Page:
HSC Education Days


Trust in UNM School of Medicine Curriculum

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Intro Have you ever been disappointed after reading an end-of-course evaluation? Teachers put forth substantial effort but learners are disappointed with the course. What can explain this paradox? We surmised that trust affected learner perceptions of courses at the UNM School of Medicine. We investigated students’ perceptions of trust, and how that trust shapes their interactions with the curriculum. Background Research into medical education trust dynamics focuses on the instructor’s trust in the students to gradually perform tasks in the workplace. Yet, no relationship is unilateral in nature; therefore, we must also infer that a student develops a certain level of trust in their teachers, and, that level of trust shapes how students interpret their educational experience. Methods The initial phase of this research included a survey distributed to first-year medical students. The survey was designed to gauge student trust in the curriculum, faculty, and institution. Responses were thematically analyzed, and shaped discussion prompts in focus groups. Two classes of medical students have taken a survey and participated in focus groups before and post Step 1. Results Students felt that consistency within block structure and provided instructor content (e.g., high-yield notes) supported a trustworthy learning environment. Students appreciated faculty transparency regarding topics found in third-party resources but not covered during coursework. Students felt that faculty acknowledgment of discord between resources allows for compartmentalization of information as predominantly clinical or board applicable. Finally, students felt that negative faculty attitudes toward Step 1 eroded trust. Discussion Students perceive there to be a lack of harmony between the curriculum, as presented, and future board exams. This research provides invaluable information of students’ perceptions of material to optimize student reception and engagement with the curriculum.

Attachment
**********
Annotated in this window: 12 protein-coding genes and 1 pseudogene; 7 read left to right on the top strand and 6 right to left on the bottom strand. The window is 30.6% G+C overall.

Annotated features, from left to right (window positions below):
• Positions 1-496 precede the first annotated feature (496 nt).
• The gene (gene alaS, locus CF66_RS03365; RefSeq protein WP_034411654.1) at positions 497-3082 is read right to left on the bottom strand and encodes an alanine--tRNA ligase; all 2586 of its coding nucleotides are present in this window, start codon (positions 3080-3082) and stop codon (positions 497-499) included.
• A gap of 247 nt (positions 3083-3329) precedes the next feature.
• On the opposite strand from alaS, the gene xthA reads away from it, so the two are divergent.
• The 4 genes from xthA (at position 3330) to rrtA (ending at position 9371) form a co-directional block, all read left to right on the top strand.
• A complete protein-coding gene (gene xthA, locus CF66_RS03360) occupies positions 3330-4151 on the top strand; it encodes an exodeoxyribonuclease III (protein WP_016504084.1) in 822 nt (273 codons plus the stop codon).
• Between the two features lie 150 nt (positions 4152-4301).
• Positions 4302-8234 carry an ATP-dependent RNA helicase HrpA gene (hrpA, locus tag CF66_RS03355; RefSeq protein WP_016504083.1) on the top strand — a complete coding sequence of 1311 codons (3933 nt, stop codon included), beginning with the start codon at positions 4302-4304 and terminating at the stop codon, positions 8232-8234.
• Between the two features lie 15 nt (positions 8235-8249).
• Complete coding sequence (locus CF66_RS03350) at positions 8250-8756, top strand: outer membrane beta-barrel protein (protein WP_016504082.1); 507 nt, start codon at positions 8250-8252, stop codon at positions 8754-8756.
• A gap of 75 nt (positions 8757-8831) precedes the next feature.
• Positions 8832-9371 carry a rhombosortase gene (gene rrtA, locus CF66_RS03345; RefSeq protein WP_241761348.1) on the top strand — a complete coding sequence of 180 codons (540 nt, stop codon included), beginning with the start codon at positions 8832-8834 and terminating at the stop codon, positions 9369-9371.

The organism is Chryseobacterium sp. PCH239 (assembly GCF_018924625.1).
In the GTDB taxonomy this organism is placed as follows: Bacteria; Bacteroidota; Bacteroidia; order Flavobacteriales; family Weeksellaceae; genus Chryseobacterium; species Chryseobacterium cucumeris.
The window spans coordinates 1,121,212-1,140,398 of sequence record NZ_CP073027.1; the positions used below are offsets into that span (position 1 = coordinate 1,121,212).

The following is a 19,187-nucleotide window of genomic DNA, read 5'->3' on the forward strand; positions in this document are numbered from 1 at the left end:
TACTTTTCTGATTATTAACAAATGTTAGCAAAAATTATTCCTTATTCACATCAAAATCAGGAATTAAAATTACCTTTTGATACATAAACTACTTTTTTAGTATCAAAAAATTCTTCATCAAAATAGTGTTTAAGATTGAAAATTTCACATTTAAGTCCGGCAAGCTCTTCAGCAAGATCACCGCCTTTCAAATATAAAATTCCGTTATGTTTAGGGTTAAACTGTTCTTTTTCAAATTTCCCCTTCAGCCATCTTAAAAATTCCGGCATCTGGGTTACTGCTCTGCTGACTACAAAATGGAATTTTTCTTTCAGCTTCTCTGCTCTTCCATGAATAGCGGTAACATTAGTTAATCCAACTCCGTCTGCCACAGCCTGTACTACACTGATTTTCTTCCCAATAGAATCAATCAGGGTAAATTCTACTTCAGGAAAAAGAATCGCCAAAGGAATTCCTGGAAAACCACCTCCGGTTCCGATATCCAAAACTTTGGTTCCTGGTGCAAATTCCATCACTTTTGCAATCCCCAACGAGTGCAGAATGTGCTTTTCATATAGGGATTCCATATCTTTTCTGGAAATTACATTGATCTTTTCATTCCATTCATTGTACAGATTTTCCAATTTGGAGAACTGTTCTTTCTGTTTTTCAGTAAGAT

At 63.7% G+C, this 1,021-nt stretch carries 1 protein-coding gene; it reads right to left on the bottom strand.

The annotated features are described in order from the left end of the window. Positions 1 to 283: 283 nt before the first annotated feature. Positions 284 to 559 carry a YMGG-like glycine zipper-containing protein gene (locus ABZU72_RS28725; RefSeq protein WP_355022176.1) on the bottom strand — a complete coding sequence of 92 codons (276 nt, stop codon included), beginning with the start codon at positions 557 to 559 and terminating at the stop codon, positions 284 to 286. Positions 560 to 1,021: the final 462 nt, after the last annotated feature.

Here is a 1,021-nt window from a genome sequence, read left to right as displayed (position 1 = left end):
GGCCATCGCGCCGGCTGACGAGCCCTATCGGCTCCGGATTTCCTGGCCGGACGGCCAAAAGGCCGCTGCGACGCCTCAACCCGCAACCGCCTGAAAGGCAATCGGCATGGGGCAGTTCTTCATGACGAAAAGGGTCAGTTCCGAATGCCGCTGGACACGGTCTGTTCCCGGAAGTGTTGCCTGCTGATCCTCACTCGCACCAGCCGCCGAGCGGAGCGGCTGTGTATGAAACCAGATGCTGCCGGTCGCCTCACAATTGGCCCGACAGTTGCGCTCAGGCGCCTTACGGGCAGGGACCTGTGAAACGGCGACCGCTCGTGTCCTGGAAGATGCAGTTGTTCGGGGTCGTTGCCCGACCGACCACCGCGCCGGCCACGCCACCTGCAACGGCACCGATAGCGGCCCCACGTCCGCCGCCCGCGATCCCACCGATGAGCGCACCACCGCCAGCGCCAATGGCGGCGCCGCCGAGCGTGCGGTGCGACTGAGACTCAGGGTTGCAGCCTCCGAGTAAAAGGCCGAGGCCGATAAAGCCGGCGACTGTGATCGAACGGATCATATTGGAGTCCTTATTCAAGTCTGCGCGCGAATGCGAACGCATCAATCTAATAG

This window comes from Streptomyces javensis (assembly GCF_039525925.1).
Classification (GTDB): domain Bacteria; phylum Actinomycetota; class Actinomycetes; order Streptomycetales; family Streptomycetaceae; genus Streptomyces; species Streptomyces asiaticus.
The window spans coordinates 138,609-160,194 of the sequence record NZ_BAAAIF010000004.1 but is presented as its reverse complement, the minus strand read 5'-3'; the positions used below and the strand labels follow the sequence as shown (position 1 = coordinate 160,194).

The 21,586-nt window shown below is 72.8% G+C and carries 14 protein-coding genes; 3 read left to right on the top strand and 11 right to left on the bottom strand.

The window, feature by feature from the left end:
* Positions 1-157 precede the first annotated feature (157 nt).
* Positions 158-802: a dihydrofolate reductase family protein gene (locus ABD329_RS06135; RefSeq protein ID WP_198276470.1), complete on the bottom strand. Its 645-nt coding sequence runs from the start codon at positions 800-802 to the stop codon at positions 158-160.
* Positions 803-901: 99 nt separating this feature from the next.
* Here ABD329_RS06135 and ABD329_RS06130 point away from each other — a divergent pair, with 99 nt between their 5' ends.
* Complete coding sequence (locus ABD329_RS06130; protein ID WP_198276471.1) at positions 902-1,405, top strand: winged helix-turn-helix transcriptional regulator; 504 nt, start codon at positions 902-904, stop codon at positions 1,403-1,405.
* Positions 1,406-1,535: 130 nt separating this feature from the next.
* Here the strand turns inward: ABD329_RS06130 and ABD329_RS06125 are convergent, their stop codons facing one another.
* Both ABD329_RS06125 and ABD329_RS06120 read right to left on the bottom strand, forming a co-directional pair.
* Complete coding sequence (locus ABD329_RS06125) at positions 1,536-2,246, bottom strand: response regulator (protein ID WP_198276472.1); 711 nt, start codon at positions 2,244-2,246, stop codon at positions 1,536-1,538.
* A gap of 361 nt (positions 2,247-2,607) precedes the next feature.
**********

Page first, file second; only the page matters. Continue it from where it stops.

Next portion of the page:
This poster was presented during the University of New Mexico Health Sciences Center Education Days.

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